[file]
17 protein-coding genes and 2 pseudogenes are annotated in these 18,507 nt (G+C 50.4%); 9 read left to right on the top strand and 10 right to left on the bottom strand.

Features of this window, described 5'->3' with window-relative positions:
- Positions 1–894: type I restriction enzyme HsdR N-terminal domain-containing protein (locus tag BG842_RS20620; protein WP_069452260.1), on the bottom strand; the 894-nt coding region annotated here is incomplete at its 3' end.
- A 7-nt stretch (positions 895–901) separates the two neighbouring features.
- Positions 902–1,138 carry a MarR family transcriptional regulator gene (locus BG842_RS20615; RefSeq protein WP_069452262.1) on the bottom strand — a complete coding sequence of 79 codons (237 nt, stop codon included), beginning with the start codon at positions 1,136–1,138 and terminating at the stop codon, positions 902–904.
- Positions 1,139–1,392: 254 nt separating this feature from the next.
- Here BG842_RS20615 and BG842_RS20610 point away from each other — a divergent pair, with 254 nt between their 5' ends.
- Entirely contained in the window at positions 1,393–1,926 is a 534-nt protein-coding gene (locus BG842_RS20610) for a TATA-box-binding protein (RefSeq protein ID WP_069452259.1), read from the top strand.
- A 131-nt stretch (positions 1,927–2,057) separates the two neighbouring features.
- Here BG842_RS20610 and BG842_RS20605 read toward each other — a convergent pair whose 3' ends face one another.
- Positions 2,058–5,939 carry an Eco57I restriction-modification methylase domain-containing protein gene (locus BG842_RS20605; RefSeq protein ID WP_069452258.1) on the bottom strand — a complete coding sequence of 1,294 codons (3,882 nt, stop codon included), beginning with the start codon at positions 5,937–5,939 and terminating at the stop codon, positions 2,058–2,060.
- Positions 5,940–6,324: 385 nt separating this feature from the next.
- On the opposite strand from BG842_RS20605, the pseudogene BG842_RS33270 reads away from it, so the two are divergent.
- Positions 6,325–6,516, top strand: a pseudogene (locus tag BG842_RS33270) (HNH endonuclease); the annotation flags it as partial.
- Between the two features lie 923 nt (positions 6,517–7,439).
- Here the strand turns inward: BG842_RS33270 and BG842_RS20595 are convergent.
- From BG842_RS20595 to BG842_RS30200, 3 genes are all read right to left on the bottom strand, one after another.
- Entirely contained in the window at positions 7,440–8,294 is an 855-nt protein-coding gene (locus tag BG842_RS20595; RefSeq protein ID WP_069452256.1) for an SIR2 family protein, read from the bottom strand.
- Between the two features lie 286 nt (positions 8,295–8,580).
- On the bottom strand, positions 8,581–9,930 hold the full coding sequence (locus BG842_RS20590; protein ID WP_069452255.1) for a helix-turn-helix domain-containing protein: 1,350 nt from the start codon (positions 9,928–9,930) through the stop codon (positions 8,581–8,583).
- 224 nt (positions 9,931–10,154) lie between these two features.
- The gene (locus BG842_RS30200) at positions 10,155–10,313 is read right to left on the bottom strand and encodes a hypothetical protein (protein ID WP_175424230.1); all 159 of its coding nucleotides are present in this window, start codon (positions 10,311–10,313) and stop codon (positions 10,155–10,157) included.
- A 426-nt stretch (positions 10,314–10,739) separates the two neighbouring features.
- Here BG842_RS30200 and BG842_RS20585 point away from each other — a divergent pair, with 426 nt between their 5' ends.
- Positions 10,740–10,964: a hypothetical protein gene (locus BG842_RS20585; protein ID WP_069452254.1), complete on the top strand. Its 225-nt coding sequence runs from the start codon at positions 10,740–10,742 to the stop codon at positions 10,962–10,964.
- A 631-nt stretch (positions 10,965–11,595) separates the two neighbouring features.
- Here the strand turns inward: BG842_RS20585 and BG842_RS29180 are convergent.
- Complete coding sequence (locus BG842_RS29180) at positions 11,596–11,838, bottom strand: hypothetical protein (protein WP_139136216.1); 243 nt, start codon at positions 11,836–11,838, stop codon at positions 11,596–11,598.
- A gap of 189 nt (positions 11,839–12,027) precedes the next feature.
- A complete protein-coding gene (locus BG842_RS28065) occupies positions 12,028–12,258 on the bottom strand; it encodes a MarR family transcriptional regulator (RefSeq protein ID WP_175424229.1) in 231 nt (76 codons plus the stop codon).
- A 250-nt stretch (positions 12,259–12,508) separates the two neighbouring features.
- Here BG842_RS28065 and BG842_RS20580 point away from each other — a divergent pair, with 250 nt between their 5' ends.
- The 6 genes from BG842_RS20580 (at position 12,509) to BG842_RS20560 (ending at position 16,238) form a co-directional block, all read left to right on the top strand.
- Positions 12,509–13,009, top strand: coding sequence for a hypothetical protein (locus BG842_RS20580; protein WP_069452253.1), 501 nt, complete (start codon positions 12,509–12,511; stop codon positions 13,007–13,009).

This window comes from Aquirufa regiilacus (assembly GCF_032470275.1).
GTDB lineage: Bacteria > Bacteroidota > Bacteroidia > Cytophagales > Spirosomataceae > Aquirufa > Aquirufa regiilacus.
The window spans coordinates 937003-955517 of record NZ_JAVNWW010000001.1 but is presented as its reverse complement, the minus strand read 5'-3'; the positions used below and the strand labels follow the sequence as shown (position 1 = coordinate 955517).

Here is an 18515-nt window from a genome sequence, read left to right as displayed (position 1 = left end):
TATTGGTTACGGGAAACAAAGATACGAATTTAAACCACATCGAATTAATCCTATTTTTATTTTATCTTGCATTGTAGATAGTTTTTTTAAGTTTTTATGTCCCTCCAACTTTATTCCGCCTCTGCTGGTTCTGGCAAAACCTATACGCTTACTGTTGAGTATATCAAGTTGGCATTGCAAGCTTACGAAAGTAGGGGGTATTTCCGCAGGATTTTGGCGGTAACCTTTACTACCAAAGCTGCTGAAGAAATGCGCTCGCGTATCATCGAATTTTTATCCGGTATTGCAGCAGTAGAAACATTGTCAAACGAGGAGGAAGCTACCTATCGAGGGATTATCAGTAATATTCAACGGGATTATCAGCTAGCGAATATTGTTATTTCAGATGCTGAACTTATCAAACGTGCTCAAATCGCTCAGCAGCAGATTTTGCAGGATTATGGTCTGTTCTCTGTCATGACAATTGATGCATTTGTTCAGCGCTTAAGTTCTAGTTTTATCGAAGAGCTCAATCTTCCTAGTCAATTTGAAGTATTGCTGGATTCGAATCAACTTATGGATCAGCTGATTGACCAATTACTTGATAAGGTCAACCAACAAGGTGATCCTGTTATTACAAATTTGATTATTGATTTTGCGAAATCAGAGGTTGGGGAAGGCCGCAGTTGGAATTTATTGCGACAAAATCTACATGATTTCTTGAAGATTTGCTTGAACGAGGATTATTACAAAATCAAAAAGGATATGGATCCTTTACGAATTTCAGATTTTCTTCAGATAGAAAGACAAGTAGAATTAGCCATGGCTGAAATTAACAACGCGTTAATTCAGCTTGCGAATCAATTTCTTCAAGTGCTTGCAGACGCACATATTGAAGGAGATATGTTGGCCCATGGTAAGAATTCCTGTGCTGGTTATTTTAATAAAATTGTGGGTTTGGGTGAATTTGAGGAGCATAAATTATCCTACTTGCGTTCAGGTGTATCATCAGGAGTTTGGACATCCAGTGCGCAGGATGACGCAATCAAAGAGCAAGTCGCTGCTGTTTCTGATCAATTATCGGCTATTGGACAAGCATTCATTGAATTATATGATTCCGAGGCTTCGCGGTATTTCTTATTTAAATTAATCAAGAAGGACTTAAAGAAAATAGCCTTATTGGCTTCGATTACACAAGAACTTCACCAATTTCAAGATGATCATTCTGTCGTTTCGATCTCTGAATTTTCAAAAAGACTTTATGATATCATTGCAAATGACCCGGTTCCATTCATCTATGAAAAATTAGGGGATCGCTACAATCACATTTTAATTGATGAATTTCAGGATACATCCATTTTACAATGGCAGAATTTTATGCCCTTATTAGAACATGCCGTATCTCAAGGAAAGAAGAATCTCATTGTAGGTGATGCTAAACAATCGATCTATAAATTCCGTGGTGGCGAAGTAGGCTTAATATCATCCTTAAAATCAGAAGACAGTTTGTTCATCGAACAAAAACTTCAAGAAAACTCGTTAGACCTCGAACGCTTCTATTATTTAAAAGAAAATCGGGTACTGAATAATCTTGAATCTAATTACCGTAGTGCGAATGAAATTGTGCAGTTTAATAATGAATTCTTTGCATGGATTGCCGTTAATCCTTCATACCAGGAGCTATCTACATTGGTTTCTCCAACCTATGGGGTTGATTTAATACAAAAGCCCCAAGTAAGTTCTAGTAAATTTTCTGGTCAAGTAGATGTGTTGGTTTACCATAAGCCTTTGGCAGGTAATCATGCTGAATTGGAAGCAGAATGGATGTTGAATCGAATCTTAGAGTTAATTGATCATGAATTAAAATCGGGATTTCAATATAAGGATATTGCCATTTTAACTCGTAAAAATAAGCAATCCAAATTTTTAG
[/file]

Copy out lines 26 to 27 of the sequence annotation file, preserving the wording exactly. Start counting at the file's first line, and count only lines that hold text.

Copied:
- A 631-nt stretch (positions 10,965–11,595) separates the two neighbouring features.
- Here the strand turns inward: BG842_RS20585 and BG842_RS29180 are convergent.